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National Workshop Begins Preparation for Diocese’s Priests, leaders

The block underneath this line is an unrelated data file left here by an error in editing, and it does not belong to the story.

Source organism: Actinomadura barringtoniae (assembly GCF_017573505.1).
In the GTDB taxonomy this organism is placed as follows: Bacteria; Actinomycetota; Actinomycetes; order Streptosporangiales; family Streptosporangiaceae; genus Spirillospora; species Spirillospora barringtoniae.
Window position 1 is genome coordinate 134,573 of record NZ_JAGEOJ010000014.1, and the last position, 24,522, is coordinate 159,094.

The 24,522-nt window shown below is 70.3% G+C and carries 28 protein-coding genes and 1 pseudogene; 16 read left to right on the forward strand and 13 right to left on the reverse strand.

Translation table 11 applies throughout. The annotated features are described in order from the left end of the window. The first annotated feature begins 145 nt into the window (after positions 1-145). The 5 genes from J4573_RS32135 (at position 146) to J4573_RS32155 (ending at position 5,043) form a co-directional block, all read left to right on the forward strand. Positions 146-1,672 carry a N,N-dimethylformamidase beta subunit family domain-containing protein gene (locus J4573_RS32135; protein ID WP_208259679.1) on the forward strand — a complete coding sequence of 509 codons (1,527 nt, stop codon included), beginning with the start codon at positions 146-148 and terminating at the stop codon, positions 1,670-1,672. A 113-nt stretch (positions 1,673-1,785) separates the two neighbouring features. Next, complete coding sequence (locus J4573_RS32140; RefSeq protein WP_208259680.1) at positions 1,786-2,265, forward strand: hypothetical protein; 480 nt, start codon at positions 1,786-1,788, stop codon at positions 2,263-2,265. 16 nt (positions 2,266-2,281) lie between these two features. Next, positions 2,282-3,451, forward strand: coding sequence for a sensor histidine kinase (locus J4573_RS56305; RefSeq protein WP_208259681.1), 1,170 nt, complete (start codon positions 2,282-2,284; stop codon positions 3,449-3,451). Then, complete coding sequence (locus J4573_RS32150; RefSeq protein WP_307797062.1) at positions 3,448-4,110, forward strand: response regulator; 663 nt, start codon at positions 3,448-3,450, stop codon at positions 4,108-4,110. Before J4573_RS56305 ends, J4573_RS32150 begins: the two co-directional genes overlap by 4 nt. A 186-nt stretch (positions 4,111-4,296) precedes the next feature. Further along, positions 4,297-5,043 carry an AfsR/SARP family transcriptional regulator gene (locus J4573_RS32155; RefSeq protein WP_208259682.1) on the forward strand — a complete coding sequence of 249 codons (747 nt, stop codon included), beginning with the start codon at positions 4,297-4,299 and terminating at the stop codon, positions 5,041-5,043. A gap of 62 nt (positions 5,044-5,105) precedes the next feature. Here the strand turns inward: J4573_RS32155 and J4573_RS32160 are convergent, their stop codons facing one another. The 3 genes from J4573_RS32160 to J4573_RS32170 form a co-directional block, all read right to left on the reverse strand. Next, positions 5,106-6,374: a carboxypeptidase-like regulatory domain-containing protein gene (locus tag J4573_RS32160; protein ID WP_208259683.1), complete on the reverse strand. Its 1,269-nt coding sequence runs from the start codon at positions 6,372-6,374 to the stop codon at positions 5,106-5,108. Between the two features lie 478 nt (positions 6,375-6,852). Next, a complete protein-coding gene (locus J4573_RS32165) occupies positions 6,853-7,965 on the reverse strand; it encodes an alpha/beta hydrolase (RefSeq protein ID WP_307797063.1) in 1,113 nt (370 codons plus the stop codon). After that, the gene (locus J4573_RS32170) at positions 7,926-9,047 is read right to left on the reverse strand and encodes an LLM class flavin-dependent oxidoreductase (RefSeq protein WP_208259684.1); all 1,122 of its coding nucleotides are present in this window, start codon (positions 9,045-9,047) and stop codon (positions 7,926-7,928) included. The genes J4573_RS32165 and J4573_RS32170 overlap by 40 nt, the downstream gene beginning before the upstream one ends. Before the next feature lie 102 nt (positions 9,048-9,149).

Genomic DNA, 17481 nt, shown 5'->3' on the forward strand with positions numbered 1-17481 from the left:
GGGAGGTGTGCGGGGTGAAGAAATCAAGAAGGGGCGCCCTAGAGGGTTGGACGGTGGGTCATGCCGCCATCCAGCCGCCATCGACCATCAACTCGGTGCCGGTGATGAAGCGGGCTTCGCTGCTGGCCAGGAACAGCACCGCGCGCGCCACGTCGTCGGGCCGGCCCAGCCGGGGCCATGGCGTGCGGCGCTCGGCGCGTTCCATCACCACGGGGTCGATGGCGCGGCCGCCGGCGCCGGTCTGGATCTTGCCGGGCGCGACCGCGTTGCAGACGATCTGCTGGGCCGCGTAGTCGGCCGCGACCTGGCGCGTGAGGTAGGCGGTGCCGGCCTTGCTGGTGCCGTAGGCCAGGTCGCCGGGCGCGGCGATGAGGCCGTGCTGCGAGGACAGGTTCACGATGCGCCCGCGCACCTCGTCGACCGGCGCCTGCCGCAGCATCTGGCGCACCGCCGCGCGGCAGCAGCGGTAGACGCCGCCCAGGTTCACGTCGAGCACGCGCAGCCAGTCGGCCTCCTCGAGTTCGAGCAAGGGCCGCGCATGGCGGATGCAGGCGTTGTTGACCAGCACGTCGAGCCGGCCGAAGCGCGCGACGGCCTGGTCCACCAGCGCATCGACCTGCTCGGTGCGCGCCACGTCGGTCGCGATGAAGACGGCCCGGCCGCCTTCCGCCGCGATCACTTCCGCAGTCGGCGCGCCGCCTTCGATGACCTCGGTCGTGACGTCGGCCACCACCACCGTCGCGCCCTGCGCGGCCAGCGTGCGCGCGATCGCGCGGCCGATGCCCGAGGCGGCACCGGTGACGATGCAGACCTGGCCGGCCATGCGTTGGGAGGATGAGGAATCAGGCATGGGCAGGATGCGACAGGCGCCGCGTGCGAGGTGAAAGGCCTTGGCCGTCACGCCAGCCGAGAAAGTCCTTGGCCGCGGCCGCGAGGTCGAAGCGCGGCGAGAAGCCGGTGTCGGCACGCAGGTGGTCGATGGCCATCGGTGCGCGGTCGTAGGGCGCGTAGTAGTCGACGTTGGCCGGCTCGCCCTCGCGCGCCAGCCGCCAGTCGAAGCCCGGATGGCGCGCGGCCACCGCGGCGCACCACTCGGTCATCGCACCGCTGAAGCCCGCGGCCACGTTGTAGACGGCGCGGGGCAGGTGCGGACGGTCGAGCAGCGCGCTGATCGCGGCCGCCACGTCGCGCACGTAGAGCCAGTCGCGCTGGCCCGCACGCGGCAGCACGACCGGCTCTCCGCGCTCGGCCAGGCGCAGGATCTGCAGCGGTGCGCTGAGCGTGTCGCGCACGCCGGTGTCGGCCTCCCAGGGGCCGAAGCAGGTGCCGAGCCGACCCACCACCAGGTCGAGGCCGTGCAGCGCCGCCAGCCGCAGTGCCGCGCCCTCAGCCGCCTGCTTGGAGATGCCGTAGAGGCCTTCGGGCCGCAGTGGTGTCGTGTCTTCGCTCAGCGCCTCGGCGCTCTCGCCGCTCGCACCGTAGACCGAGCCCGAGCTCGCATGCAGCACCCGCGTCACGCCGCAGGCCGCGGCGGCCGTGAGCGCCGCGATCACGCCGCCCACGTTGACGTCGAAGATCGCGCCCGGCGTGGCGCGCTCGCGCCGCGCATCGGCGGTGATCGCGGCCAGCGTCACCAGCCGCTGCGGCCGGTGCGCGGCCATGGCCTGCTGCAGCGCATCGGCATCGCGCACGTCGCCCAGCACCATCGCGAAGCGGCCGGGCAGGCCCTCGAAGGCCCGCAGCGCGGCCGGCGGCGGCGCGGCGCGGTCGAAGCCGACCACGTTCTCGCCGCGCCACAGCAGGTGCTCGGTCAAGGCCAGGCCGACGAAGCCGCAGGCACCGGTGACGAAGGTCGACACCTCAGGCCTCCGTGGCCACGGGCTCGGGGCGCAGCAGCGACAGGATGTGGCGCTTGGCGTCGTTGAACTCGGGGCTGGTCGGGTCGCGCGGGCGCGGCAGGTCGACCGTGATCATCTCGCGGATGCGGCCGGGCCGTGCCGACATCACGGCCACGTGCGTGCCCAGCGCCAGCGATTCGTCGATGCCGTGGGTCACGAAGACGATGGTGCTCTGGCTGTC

The Diocese of Gaylord was well represented at a recent workshop in Grand Rapids as the United States prepares to receive the 3rd Edition of the Roman Missal. Hosted by the Diocese of Grand Rapids at their Cathedral Square Center, the workshop was one of 22 being held throughout the country over the coming months on the implementation of the revisions to the English translation. The translation, which will be used in all English speaking countries, was granted the recognitio by the Holy See earlier this year, though it is still undergoing final editing by Vatican officials. It is expected to be forwarded to the Conferences of Bishops this spring, at which time it will be prepared for publication. The current expectation is that actual use of the revisions will not begin until late in 2011. Pope John Paul II announced a revised version of the Missale Romanum during the Jubilee Year 2000. Among other things, the revised edition of the Missale Romanum contains prayers for the observances of recently canonized saints, additional prefaces for the Eucharistic Prayers, additional Votive Masses and Masses and Prayers for Various Needs and Intentions, and some updated and revised rubrics (instructions) for the celebration of the Mass. The English translation of the Roman Missal will also include updated translations of existing prayers, including some of the well–known responses and acclamations of the people. Thirty-two priests, diocesan and lay leaders from the Diocese of Gaylord, the second largest contingent in attendance, participated in the workshop sponsored by The United States Conference of Catholic Bishops’ Committee on Divine Worship and the Federation of Diocesan Liturgical Commissions. The primary speaker was Rev. Msgr. Anthony Sherman, Executive Director of the U.S. Bishop’s Secretariat on Divine Worship. During the first session, Msgr. Sherman traced the history and background of all three English translations of the Roman Missal, focusing particularly on the Third Edition. He explained the process as a highly consultative work among several groups including the International Commission on English in the Liturgy (ICEL), the Conferences of Bishops of the English speaking nations and ultimately the Vatican’s Congregation for Divine Worship and the Discipline of the Sacraments. The process, while exhaustive and long, helps to ensure that the translation is an accurate interpretation of the prayers of the entire Roman Catholic Church. Even though the universality of the Catholic Church is often acknowledged, the concept was brought home to some attendees with this concrete example of translating texts. “I never really thought about the fact that the English translation was used in countries such as India, Ireland, Pakistan and South Africa,” noted one participant. “I was just thinking about the United States, and maybe Canada and England.” Of course, translations of the Roman Missal for other languages are also underway. In the second session, Msgr. Sherman detailed a number of the anticipated changes, with the caveat that “we don’t really know yet exactly which changes have been accepted. We won’t know that until we actually receive the text,” he said. Some of the changes simply go back to language used in the first English translation from 1969. Session three of the workshop focused on particular changes for the priests as they preside at Mass, along with music and chants of the Roman Missal. Those gathered had the opportunity to experience and practice some of the chants, more of which will be used when the revisions are implemented. The fourth session of the day was devoted to understanding and leading change. Using a three phase process of transition which discussed endings, the neutral zone (or in-between time), and the new beginning, participants were encouraged to spend time planning and preparing for the transition. Individuals deal with change in various ways. Parish and diocesan leaders will need to spend time reflecting on how best to assist their faith communities during the transition. The final session offered some guides to implementing the Third Edition of the Roman Missal. Msgr. Sherman explained that the time before the recognito was a time of ‘remote preparation.’ “Now we have entered the time of ‘proximate preparation’,” he said. “We need at least one year of catechesis and preparation time for the people before we actually start using the new translation. So, we have now moved into that next phase.” Upon receiving the news that the English translation was nearly completed, His Holiness Pope Benedict XVI expressed his happiness while also emphasizing the need for a gradual introduction of the revision with "due sensitivity" and accompanied by catechesis. His hope is that "in this way any risk of confusion or bewilderment will be averted, and the change will serve instead as a springboard for a renewal and a deepening of Eucharistic devotion all over the English-speaking world." The U.S. Conference of Catholic Bishops echoed the Holy Father’s prayer, stating they hope this will "be a time of deepening, nurturing, and celebrating our faith through our worship and the celebration of the Sacred Liturgy." The Diocese of Gaylord has already begun local training sessions in an effort to help “teach the teachers” -- those who will assist in the preparation and formation of the faithful. More information on those efforts will be highlighted in future articles. The USCCB has launched a website devoted to the Roman Missal Third Edition which includes a great deal of helpful information for those interested in learning more. Log on to

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